We present data from the prospective study from 12/2013 to 07/2014 in women after childbirth, abortion, Amniocentesis (AMC) and fetal death. The examination was performed in a Regional Hospital Liberec. FMH, Red cell antibody screening and ABO and RhD blood group was examined in samples of 94 women. All women signed their informed consent to participate in the study and intervention.

The study protocol was approved by Ethical commission of the Regional Hospital Liberec.

Specimen collection and preparation

Mother venous blood samples were collected into an EDTA tube, using aseptic venipuncture. Blood samples were collected 2 hours after the obstetric procedure at Gynecology and Obstetrics Department and stored at either 2-8°C up to 3 days until processing.

Determination of FMH by Flow Cytometry

The fetal Cell CountTM Kit (IQ Products, Groningen, The Netherlands) is intended for the discrimination and quantitative detection of human fetal RBCs in maternal blood. The Fetal Cell CountTM Kit is based on a flow cytometric method, which offers a dual fluorescent detection of two intracellular antigens, Hemoglobin F (HbF) and Carbonic Anhydrase (CA). Both HbF and CA were detected in RBCs obtained from EDTA anti-coagulated mother peripheral whole blood collected 2 hours after the obstetric procedure. Our tests were carried out on the Beckman Coulter Flow Cytometer Cytomics FC 500.The fetal Cell CountTM methodology is based on a combination of two antibodies. One is directed against HbF, which is present in fetal RBCs and in a small percentage of adult RBCs (called F cells). The second antibody is directed against CA, an enzyme only present in adult RBCs and very late stage fetal cells. The dual-color flow cytometric method allows simultaneous detection of these two intracellular antigens, while the use of formaldehyde as fixative and sodium dodecyl sulfate for permeabilization of fixed RBCs results in low background staining, negligible HbF leakage, and minimal cell clumping. Quantification was performed with the Fetal Cell Count kit based on the manufacturer’s procedure, minor changes are indicated in the text.

Half amount of reagents and samples were used for testing. 50 microliters of stored (up to 3 days) blood samples were washed three times with 1 milliliter of Phosphate-Buffered Saline (PBS) before starting the tests.

Fixation and permeabilization

2.5 microliters of RBCs (packed cells) were fixed in the formaldehyde containing solution for 30 minutes at the room temperature. After being washed in PBS, RBCs were permeabilized with the sodium dodecyl sulfate-containing solution for 3 minutes at room temperature. After two washes, RBCs were suspended in 0.5milliliter of PBS.

Immunofluorescent staining

25 microliters of each RBC suspension were incubated for 15 minutes at room temperature (avoiding direct light) with the monoclonal antibody to human fetal hemoglobin conjugated with R-PE and polyclonal antibody to human CA conjugated with FITC.

After final wash in PBS, cells were resuspended in 500 microliters of PBS and were ready for acquisition by flow cytometry.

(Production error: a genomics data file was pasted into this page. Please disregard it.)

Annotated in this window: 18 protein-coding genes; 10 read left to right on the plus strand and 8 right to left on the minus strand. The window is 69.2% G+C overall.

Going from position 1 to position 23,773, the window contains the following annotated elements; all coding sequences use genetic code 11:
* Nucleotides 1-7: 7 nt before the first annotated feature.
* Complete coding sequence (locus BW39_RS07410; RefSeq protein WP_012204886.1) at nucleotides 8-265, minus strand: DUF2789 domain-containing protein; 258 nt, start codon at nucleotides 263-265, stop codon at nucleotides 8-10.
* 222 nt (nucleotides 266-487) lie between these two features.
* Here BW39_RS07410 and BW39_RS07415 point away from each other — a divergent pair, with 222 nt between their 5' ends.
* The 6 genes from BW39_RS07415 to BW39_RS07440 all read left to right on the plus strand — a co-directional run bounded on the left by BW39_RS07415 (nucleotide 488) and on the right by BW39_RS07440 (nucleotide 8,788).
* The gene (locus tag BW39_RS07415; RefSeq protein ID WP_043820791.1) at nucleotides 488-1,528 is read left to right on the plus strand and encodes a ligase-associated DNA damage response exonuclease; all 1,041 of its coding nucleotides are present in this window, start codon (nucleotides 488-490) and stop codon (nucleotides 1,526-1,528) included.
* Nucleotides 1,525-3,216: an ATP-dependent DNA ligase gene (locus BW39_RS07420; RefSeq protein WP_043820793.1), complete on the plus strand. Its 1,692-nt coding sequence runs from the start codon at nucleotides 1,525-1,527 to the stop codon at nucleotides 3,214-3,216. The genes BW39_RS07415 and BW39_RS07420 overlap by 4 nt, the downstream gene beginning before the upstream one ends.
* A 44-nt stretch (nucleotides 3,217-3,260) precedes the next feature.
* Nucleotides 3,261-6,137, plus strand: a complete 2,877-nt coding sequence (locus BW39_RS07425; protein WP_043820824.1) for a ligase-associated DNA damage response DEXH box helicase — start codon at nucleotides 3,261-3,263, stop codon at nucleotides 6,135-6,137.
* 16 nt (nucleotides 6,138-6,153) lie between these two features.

Data acquisition

List mode files of at least 100,000 events were collected for log FSC, log SSC, and log fluorescence signals for both fluorochrome conjugated antibodies with the region gated at the erythrocytes.

Quality control

FETALtroll was used as an extern control. This is a quality controlled tri-level stabilized blood control with known HbF positive cells content in adult blood (Level 1-normal or negative, Level 2-low positive, Level 3-high positive). The three individual FETALtrol levels were processed in the same way as the patient sample.

Red cell Antibody Screening

The Serascan Diana 4 and the Seracsan Diana 4P (Diagnostic Grifols, S.A., Spain) were intended for the screening of unexpected antibodies, in gel technique DG Gel Neutral/Coombs. The screening of antibodies has the aim of detecting the clinically significant antibodies present in the patient´s sample. The plasma was used for screening of antibodies. Each sample was examined on the fully automated instrument WADiana Compact. Identification of antibodies by manual method was performed in case of a positive antibody screening. 50 microliters of reagent red blood cells were dispensed into the microtubes on DG Gel Neutral/Coombs. 25 microliters of the patient´s plasma were added into the microtubes. Microtubes were incubated at 37°C during 15 minutes, centrifuged in centrifuge for DG gel cards and then were read the results. The RBC antibody screening was repeated six weeks or later after the obstetric procedure to find new alloantibodies.

Quality control

Known positive and negative controls WBcorQC (Immucor, Medizinische Diagnostik GmbH, Germany) were included before each series of screening antibodies.

ABO and RhD Blood Group

Blood grouping reagents ImmuClone anti-A Galileo, ImmuCloneanti-B Galileo, ImmuClone Anti-D rapid Galileo, Novaclone anti-D Galileo, A1 reagent cells, B reagent cells were used for ABO and RhD cell typing on automated microplate tests. All tests were carried out on the fully automated instrument Galileo NEO.

Quality control

Known positive and negative controls WB corQC were included in each series of tests.


Total number of samples was 94. 66 women were after childbirth (52 after vaginal delivery, 14 after caesarean section), 25 after abortion, 2 after amniocentesis and one after fetal death.

Determination of FMH by Flow Cytometry

The value of fetal RBCs diagnosed in maternal circulation ranged from insignificant <0.1% to excessive FMH of 6.9%.Negative FMH <0.1% was present in 73% of cases. Insignificant FMH 0.1-0.25% was present in 17% of cases. Significant or excessive FMH was present in 9.6% (four times vaginal delivery, three times abortion, once caesarean section and once fetal death).Significant FMH exceeding 0.25% was diagnosed after vaginal delivery in 4.3% of all cases, after delivery by caesarean section in 1.1%, after abortion in 3.2% and after fetal death in 1.1%. Excessive FMH was found in 2.1% of cases. Insignificant FMH not more than 0.25% was present in 90.4% of cases. Table 1 shows the quantitative determination of FMH by flow cytometry. Results are divided into 3 groups. Excessive FMH was founded in two cases. We present these 2 cases of clinically excessive FMH.